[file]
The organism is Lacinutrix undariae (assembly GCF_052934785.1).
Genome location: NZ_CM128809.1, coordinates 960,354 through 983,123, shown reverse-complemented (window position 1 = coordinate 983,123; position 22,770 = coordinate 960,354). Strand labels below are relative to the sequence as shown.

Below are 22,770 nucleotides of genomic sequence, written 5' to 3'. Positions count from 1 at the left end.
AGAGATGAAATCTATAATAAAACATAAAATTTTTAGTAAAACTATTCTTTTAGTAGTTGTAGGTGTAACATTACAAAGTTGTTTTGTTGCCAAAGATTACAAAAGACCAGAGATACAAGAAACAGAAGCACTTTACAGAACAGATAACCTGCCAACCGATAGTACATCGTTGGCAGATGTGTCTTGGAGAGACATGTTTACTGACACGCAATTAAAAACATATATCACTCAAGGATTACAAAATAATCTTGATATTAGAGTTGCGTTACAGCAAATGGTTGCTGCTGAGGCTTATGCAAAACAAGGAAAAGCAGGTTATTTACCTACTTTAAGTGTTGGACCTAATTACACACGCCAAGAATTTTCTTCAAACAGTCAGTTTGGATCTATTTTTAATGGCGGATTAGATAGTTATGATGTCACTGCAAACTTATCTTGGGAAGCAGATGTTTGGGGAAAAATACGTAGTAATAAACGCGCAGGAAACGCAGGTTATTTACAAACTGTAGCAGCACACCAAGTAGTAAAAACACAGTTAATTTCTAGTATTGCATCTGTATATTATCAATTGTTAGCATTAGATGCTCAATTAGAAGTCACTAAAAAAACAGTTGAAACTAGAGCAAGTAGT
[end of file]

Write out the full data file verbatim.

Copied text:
The organism is Lacinutrix undariae (assembly GCF_052934785.1).
Genome location: NZ_CM128809.1, coordinates 960,354 through 983,123, shown reverse-complemented (window position 1 = coordinate 983,123; position 22,770 = coordinate 960,354). Strand labels below are relative to the sequence as shown.

Below are 22,770 nucleotides of genomic sequence, written 5' to 3'. Positions count from 1 at the left end.
AGAGATGAAATCTATAATAAAACATAAAATTTTTAGTAAAACTATTCTTTTAGTAGTTGTAGGTGTAACATTACAAAGTTGTTTTGTTGCCAAAGATTACAAAAGACCAGAGATACAAGAAACAGAAGCACTTTACAGAACAGATAACCTGCCAACCGATAGTACATCGTTGGCAGATGTGTCTTGGAGAGACATGTTTACTGACACGCAATTAAAAACATATATCACTCAAGGATTACAAAATAATCTTGATATTAGAGTTGCGTTACAGCAAATGGTTGCTGCTGAGGCTTATGCAAAACAAGGAAAAGCAGGTTATTTACCTACTTTAAGTGTTGGACCTAATTACACACGCCAAGAATTTTCTTCAAACAGTCAGTTTGGATCTATTTTTAATGGCGGATTAGATAGTTATGATGTCACTGCAAACTTATCTTGGGAAGCAGATGTTTGGGGAAAAATACGTAGTAATAAACGCGCAGGAAACGCAGGTTATTTACAAACTGTAGCAGCACACCAAGTAGTAAAAACACAGTTAATTTCTAGTATTGCATCTGTATATTATCAATTGTTAGCATTAGATGCTCAATTAGAAGTCACTAAAAAAACAGTTGAAACTAGAGCAAGTAGT